The original Gaelic form of the name O'Conaty is Óconnachtaigh. This name can be considered a place name as it indicates that its original bearer inhabited Connaught
. The prefix O, meaning '"grandson of" indicates descent from the original bearer.
Early Origins of the O'Conaty family
The surname O'Conaty was first found in County Donegal
with the MacSweenys. That name is derived from Suibhne O'Neill, who was a chieftain
in Argyll, Scotland
. His descendants migrated to Ireland
as gallowglasses (mercenaries) prior to 1267. The three great septs of this name finally established themselves in Tirconnell in 14th century; they were known as MacSweeney Fanad, MacSweeney Banagh, and MacSweeney na dTuath, who were commonly referred to as 'MacSweeney of the Battleaxes.'
Early History of the O'Conaty family
This web page shows only a small excerpt of our O'Conaty research.Another 363 words (26 lines of text) covering the years 189 and 1893 are included under the topic Early O'Conaty History in all our PDF Extended History products and printed products wherever possible.
O'Conaty Spelling Variations
In the Middle Ages many people were recorded under different spellings each time their name was written down. Research on the O'Conaty family name revealed numerous spelling variations
, including Conaty, O'Conaty, Connaghty, Connoty, MacConaghy, MacConkey and many more.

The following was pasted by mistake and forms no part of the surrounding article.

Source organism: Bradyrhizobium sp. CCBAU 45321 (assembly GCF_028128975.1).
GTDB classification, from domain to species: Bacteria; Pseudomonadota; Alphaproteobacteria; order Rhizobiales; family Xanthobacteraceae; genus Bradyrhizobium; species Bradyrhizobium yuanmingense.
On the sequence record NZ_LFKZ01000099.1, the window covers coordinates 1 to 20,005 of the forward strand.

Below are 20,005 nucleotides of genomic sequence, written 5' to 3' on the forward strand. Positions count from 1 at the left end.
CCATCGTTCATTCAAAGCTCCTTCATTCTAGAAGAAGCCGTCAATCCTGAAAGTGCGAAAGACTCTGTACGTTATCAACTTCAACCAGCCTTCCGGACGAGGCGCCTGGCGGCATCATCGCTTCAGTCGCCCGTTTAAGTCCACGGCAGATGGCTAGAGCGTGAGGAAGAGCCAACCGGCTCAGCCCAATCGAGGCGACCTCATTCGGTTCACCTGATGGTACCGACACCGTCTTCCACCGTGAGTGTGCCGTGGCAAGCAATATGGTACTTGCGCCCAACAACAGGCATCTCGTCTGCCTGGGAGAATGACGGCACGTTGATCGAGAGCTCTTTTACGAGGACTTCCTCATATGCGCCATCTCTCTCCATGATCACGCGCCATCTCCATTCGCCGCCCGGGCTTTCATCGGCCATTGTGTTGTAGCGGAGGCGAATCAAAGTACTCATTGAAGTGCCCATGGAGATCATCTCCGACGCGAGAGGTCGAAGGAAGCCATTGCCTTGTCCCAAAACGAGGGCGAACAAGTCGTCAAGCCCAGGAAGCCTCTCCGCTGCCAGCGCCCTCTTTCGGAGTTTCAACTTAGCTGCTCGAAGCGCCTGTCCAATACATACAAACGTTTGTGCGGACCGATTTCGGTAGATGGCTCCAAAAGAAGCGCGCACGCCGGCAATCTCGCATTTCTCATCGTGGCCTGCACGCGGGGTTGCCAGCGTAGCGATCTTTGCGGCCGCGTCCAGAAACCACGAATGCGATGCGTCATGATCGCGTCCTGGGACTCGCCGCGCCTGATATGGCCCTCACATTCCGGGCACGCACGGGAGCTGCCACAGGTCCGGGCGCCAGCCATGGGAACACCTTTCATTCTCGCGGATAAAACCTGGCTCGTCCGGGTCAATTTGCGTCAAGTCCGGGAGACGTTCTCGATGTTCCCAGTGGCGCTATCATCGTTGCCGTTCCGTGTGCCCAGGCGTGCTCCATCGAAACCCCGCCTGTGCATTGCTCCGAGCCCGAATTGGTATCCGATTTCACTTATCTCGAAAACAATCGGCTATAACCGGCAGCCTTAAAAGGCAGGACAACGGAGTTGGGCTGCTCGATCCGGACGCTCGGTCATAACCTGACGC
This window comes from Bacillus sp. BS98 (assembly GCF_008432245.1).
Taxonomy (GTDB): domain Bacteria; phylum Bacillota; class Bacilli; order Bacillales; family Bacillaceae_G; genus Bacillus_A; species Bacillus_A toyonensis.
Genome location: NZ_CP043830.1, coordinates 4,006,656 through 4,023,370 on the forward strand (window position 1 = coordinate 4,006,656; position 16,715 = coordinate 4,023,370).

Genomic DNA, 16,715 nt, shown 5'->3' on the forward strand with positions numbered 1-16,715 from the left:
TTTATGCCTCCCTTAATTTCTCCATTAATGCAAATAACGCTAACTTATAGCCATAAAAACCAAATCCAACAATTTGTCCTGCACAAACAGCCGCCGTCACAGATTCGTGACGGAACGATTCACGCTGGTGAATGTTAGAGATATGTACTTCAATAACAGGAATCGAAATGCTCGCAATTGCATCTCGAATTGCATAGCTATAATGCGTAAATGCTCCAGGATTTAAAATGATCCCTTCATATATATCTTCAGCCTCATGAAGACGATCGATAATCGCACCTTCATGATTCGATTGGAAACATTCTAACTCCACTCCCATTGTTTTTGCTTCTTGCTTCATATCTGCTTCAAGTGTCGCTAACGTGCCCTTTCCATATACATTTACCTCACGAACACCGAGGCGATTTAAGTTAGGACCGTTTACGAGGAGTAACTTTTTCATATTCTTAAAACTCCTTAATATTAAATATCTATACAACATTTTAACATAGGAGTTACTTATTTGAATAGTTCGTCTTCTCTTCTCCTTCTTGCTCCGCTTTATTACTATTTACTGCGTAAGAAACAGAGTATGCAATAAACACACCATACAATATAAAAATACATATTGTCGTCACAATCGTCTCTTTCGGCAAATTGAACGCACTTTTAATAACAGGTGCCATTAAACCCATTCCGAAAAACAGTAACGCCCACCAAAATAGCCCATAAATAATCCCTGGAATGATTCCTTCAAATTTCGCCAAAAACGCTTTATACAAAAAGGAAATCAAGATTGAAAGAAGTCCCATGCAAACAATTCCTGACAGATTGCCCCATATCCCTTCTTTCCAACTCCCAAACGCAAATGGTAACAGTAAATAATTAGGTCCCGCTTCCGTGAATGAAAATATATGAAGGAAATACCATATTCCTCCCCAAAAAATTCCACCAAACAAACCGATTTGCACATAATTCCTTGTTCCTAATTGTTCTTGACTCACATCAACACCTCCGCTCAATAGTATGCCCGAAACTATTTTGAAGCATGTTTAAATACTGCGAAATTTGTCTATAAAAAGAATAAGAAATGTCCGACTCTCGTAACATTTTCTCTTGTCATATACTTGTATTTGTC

Early Notables of the O'Conaty family (pre 1700)
More information is included under the topic Early O'Conaty Notables in all our PDF Extended History products
and printed products wherever possible.
Migration of the O'Conaty family to the New World and Oceana
A massive wave of Irish immigrants hit North America during the 19th century. Although many early Irish immigrants made a carefully planned decision to leave left Ireland
for the promise of free land, by the 1840s immigrants were fleeing a famine stricken land in desperation. The condition of Ireland
during the Great Potato Famine
of the late 1840s can be attributed to a rapidly expanding population and English imperial policies. Those Irish families
that arrived in North America were essential to its rapid social, industrial, and economic development. Passenger and immigration lists have revealed a number of early Irish immigrants bearing the name O'Conaty: John McConaghty, age 26, who arrived in Quebec in 1834; Alexander McConaghy, who settled in Allegheny County, Pa. in 1844; Jas MacConnaghy, who arrived in New York City in 1811.